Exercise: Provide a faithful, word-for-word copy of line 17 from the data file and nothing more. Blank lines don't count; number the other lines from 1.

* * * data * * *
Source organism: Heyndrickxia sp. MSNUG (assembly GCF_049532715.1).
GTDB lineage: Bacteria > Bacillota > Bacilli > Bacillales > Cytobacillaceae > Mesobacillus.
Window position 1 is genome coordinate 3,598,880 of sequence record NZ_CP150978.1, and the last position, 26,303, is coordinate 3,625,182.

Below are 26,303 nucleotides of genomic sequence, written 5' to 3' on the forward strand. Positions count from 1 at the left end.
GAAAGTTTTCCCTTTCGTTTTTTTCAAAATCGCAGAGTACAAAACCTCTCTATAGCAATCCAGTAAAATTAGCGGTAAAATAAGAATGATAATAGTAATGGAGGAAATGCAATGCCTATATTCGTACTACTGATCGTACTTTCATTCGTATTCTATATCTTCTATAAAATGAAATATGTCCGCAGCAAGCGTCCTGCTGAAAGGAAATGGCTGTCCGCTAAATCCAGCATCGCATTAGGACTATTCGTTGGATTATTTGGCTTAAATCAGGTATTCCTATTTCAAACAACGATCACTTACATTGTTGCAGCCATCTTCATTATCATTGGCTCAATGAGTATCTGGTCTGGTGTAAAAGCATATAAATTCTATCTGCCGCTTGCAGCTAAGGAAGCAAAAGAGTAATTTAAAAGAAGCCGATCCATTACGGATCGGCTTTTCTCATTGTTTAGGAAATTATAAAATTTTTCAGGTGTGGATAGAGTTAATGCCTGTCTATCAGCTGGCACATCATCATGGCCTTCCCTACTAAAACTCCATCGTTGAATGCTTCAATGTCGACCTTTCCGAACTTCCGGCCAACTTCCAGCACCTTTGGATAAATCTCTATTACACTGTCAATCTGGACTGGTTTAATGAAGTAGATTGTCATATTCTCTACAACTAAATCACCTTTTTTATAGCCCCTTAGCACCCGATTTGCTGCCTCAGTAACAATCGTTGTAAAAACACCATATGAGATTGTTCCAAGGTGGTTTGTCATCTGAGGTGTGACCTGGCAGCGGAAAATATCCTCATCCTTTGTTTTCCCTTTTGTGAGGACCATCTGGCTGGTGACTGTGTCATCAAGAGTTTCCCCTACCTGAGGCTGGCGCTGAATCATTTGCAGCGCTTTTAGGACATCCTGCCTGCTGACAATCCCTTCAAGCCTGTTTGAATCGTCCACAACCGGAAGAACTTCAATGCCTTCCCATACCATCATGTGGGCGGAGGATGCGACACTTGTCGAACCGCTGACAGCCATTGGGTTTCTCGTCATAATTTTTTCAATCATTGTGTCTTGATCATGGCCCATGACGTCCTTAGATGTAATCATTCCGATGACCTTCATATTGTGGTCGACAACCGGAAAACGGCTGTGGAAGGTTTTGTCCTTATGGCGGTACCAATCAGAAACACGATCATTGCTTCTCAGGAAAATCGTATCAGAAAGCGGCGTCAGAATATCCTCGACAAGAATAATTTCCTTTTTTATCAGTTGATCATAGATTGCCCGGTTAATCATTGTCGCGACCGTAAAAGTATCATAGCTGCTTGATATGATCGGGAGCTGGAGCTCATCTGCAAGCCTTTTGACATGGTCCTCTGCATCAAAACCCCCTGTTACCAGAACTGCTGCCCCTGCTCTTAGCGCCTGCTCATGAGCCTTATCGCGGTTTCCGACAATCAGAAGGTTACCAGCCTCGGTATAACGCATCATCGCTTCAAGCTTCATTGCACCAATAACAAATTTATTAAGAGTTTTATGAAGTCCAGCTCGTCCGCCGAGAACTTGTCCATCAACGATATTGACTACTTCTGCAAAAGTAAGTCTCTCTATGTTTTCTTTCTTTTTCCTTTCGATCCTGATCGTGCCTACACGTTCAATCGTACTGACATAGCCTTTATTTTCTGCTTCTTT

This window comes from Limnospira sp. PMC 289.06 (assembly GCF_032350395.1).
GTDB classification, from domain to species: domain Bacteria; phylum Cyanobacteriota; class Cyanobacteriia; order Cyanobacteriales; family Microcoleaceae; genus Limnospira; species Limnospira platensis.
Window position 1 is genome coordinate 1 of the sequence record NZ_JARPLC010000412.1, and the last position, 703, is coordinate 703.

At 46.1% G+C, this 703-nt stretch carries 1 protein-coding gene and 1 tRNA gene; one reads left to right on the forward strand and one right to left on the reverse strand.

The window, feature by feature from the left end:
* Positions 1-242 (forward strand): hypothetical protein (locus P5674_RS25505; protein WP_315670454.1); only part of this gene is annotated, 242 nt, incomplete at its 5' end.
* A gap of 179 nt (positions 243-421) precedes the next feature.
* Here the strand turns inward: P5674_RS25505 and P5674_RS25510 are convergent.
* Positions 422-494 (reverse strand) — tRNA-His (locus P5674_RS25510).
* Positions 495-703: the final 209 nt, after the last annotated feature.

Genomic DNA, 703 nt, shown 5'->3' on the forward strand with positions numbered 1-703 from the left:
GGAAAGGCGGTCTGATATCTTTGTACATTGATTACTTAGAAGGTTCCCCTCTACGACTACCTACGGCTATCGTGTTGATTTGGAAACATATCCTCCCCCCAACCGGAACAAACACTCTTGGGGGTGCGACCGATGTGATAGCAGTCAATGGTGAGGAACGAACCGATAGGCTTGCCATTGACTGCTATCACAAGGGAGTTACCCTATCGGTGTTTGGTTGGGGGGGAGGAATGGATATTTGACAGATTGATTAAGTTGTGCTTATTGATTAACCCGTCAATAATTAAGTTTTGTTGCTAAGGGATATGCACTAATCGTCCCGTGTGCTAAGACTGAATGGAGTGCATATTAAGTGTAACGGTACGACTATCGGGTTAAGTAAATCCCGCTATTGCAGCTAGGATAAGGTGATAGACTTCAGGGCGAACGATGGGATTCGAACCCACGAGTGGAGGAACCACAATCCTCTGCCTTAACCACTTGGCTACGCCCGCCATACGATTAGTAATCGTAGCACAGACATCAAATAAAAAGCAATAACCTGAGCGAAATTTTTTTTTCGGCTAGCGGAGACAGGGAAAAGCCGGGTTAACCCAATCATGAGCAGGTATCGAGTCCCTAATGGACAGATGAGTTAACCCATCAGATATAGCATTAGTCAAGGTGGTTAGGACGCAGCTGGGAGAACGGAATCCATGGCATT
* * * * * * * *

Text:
GGAAAGGCGGTCTGATATCTTTGTACATTGATTACTTAGAAGGTTCCCCTCTACGACTACCTACGGCTATCGTGTTGATTTGGAAACATATCCTCCCCCCAACCGGAACAAACACTCTTGGGGGTGCGACCGATGTGATAGCAGTCAATGGTGAGGAACGAACCGATAGGCTTGCCATTGACTGCTATCACAAGGGAGTTACCCTATCGGTGTTTGGTTGGGGGGGAGGAATGGATATTTGACAGATTGATTAAGTTGTGCTTATTGATTAACCCGTCAATAATTAAGTTTTGTTGCTAAGGGATATGCACTAATCGTCCCGTGTGCTAAGACTGAATGGAGTGCATATTAAGTGTAACGGTACGACTATCGGGTTAAGTAAATCCCGCTATTGCAGCTAGGATAAGGTGATAGACTTCAGGGCGAACGATGGGATTCGAACCCACGAGTGGAGGAACCACAATCCTCTGCCTTAACCACTTGGCTACGCCCGCCATACGATTAGTAATCGTAGCACAGACATCAAATAAAAAGCAATAACCTGAGCGAAATTTTTTTTTCGGCTAGCGGAGACAGGGAAAAGCCGGGTTAACCCAATCATGAGCAGGTATCGAGTCCCTAATGGACAGATGAGTTAACCCATCAGATATAGCATTAGTCAAGGTGGTTAGGACGCAGCTGGGAGAACGGAATCCATGGCATT